Many of the 41 climate change feedback loops—both biological and physical—that the Oregon State University researchers looked at significantly increase warming because of their connection to greenhouse gas emissions. Biological feedbacks include forest dieback, soil carbon loss and wildfire; physical feedbacks involve changes such as increased Antarctic rainfall, shrinking Arctic sea ice and reduced snow cover. The scientists say that this is the most extensive list available of climate feedback loops and that climate models may be underestimating the acceleration in global temperature change because this large and related set of amplifying feedback loops isn’t being fully considered. Interactions among the feedback loops could cause a permanent shift away from the Earth’s current climate state to one that threatens the survival of humans and other life-forms.


A “forest dieback” is when many trees or an entire forest dies. Factors that may lead to forest diebacks include drought; parasites; pathogens; pollution, such as acid rain; and temperature changes.

In addition to the 27 amplifying feedback loops the scientists identified were seven that are characterized as “dampening”; they act to stabilize the climate system. An example is carbon dioxide fertilization, where rising concentrations of atmospheric CO2  lead to increasing carbon uptake by vegetation. The effects of the remaining seven feedback loops, including increased atmospheric dust and reduced ocean stability, are not yet known.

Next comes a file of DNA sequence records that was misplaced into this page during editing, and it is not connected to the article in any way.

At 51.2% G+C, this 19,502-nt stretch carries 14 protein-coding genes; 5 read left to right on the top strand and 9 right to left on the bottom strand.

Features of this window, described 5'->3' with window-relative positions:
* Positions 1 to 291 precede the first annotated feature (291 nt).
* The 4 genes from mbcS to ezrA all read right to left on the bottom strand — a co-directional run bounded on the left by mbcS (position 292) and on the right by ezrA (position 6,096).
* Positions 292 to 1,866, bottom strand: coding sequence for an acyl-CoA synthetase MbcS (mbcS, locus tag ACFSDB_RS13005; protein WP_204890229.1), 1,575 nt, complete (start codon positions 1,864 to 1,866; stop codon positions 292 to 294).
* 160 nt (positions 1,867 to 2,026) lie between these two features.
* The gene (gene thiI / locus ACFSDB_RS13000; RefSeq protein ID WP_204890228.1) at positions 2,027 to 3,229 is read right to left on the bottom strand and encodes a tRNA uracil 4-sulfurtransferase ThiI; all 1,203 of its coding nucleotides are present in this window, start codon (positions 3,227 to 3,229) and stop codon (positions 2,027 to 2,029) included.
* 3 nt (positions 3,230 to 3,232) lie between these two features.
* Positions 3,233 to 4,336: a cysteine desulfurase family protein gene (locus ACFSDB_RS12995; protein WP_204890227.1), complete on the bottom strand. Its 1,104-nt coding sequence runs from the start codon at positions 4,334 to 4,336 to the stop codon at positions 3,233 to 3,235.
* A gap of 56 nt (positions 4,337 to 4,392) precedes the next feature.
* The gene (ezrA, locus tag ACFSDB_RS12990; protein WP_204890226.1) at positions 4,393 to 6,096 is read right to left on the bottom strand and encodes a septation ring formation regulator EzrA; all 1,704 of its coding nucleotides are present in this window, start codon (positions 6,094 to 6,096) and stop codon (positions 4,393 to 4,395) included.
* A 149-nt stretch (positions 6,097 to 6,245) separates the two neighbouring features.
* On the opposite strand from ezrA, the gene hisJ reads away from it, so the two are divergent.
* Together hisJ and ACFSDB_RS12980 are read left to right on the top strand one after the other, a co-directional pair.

The accuracy of climate models is crucial, say the researchers, as it helps guide mitigation efforts. Their paper, which was published in the journal One Earth in February 2023, makes two calls to action for “immediate and massive” emissions reductions:

1) Minimize short-term warming, given that climate disasters in the form of coastal flooding, intense storms, permafrost thaw, wildfires and other extreme weather events are already occurring.


Climate disasters, including those in the form of more intense storms, are already happening.